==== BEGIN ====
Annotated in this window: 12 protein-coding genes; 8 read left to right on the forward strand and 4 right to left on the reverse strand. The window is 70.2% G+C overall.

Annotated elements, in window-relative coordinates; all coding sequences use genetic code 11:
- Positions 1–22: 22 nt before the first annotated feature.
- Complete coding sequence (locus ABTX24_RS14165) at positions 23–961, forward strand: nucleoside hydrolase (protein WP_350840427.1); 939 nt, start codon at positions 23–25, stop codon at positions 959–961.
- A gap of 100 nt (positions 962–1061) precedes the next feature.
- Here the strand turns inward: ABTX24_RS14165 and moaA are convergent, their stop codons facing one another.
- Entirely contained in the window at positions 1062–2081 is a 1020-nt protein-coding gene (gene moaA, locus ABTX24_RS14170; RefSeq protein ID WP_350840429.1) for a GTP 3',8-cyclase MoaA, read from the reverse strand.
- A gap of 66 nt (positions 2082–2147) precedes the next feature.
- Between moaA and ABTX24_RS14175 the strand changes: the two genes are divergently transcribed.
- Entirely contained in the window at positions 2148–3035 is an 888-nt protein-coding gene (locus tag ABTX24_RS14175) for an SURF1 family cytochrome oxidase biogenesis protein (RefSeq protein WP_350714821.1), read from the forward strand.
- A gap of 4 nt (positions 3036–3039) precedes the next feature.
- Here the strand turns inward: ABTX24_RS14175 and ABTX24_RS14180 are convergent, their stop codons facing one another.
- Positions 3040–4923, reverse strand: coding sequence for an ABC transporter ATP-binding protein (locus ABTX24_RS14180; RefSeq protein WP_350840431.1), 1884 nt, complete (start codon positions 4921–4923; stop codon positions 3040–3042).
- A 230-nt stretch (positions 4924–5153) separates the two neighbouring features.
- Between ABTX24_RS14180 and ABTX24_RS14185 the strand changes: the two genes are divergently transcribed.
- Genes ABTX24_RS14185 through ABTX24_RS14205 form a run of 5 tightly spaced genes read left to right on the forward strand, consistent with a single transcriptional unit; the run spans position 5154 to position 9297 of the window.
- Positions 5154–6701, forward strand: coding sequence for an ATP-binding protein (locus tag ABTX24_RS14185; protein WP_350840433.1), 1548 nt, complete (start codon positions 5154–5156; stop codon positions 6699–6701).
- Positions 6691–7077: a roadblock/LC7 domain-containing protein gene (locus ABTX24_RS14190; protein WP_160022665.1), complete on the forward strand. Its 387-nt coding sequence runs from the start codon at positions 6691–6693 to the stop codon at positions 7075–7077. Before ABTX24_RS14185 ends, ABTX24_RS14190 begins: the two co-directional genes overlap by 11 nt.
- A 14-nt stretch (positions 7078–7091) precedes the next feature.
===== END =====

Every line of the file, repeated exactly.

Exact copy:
Annotated in this window: 12 protein-coding genes; 8 read left to right on the forward strand and 4 right to left on the reverse strand. The window is 70.2% G+C overall.

Annotated elements, in window-relative coordinates; all coding sequences use genetic code 11:
- Positions 1–22: 22 nt before the first annotated feature.
- Complete coding sequence (locus ABTX24_RS14165) at positions 23–961, forward strand: nucleoside hydrolase (protein WP_350840427.1); 939 nt, start codon at positions 23–25, stop codon at positions 959–961.
- A gap of 100 nt (positions 962–1061) precedes the next feature.
- Here the strand turns inward: ABTX24_RS14165 and moaA are convergent, their stop codons facing one another.
- Entirely contained in the window at positions 1062–2081 is a 1020-nt protein-coding gene (gene moaA, locus ABTX24_RS14170; RefSeq protein ID WP_350840429.1) for a GTP 3',8-cyclase MoaA, read from the reverse strand.
- A gap of 66 nt (positions 2082–2147) precedes the next feature.
- Between moaA and ABTX24_RS14175 the strand changes: the two genes are divergently transcribed.
- Entirely contained in the window at positions 2148–3035 is an 888-nt protein-coding gene (locus tag ABTX24_RS14175) for an SURF1 family cytochrome oxidase biogenesis protein (RefSeq protein WP_350714821.1), read from the forward strand.
- A gap of 4 nt (positions 3036–3039) precedes the next feature.
- Here the strand turns inward: ABTX24_RS14175 and ABTX24_RS14180 are convergent, their stop codons facing one another.
- Positions 3040–4923, reverse strand: coding sequence for an ABC transporter ATP-binding protein (locus ABTX24_RS14180; RefSeq protein WP_350840431.1), 1884 nt, complete (start codon positions 4921–4923; stop codon positions 3040–3042).
- A 230-nt stretch (positions 4924–5153) separates the two neighbouring features.
- Between ABTX24_RS14180 and ABTX24_RS14185 the strand changes: the two genes are divergently transcribed.
- Genes ABTX24_RS14185 through ABTX24_RS14205 form a run of 5 tightly spaced genes read left to right on the forward strand, consistent with a single transcriptional unit; the run spans position 5154 to position 9297 of the window.
- Positions 5154–6701, forward strand: coding sequence for an ATP-binding protein (locus tag ABTX24_RS14185; protein WP_350840433.1), 1548 nt, complete (start codon positions 5154–5156; stop codon positions 6699–6701).
- Positions 6691–7077: a roadblock/LC7 domain-containing protein gene (locus ABTX24_RS14190; protein WP_160022665.1), complete on the forward strand. Its 387-nt coding sequence runs from the start codon at positions 6691–6693 to the stop codon at positions 7075–7077. Before ABTX24_RS14185 ends, ABTX24_RS14190 begins: the two co-directional genes overlap by 11 nt.
- A 14-nt stretch (positions 7078–7091) precedes the next feature.